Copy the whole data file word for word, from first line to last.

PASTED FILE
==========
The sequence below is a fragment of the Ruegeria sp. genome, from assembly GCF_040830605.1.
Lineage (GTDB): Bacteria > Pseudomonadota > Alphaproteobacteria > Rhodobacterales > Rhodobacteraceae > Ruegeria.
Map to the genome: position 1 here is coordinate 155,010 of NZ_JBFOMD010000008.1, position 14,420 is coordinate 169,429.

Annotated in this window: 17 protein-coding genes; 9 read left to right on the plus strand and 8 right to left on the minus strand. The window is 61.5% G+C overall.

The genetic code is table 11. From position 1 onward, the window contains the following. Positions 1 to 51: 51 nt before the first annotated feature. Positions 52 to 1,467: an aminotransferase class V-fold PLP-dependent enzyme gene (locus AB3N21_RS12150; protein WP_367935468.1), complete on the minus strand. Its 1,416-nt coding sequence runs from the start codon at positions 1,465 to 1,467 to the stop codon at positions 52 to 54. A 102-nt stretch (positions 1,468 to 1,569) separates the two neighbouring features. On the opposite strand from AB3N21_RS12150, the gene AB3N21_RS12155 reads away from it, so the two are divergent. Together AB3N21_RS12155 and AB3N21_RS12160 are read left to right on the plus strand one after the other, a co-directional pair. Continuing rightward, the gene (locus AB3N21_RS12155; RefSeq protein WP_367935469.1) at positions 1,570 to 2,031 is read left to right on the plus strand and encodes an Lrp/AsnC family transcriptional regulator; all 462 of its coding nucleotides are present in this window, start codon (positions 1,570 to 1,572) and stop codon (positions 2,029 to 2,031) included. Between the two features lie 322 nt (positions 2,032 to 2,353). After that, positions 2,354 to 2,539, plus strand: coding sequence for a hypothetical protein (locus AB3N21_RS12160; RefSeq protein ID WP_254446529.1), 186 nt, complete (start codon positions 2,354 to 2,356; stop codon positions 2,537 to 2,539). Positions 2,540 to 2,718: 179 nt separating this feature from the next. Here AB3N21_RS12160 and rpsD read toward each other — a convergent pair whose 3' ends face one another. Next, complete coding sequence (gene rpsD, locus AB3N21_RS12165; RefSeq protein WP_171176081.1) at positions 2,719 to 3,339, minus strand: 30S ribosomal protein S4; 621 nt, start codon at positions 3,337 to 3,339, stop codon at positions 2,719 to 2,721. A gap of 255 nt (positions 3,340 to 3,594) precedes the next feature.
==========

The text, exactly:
The sequence below is a fragment of the Ruegeria sp. genome, from assembly GCF_040830605.1.
Lineage (GTDB): Bacteria > Pseudomonadota > Alphaproteobacteria > Rhodobacterales > Rhodobacteraceae > Ruegeria.
Map to the genome: position 1 here is coordinate 155,010 of NZ_JBFOMD010000008.1, position 14,420 is coordinate 169,429.

Annotated in this window: 17 protein-coding genes; 9 read left to right on the plus strand and 8 right to left on the minus strand. The window is 61.5% G+C overall.

The genetic code is table 11. From position 1 onward, the window contains the following. Positions 1 to 51: 51 nt before the first annotated feature. Positions 52 to 1,467: an aminotransferase class V-fold PLP-dependent enzyme gene (locus AB3N21_RS12150; protein WP_367935468.1), complete on the minus strand. Its 1,416-nt coding sequence runs from the start codon at positions 1,465 to 1,467 to the stop codon at positions 52 to 54. A 102-nt stretch (positions 1,468 to 1,569) separates the two neighbouring features. On the opposite strand from AB3N21_RS12150, the gene AB3N21_RS12155 reads away from it, so the two are divergent. Together AB3N21_RS12155 and AB3N21_RS12160 are read left to right on the plus strand one after the other, a co-directional pair. Continuing rightward, the gene (locus AB3N21_RS12155; RefSeq protein WP_367935469.1) at positions 1,570 to 2,031 is read left to right on the plus strand and encodes an Lrp/AsnC family transcriptional regulator; all 462 of its coding nucleotides are present in this window, start codon (positions 1,570 to 1,572) and stop codon (positions 2,029 to 2,031) included. Between the two features lie 322 nt (positions 2,032 to 2,353). After that, positions 2,354 to 2,539, plus strand: coding sequence for a hypothetical protein (locus AB3N21_RS12160; RefSeq protein ID WP_254446529.1), 186 nt, complete (start codon positions 2,354 to 2,356; stop codon positions 2,537 to 2,539). Positions 2,540 to 2,718: 179 nt separating this feature from the next. Here AB3N21_RS12160 and rpsD read toward each other — a convergent pair whose 3' ends face one another. Next, complete coding sequence (gene rpsD, locus AB3N21_RS12165; RefSeq protein WP_171176081.1) at positions 2,719 to 3,339, minus strand: 30S ribosomal protein S4; 621 nt, start codon at positions 3,337 to 3,339, stop codon at positions 2,719 to 2,721. A gap of 255 nt (positions 3,340 to 3,594) precedes the next feature.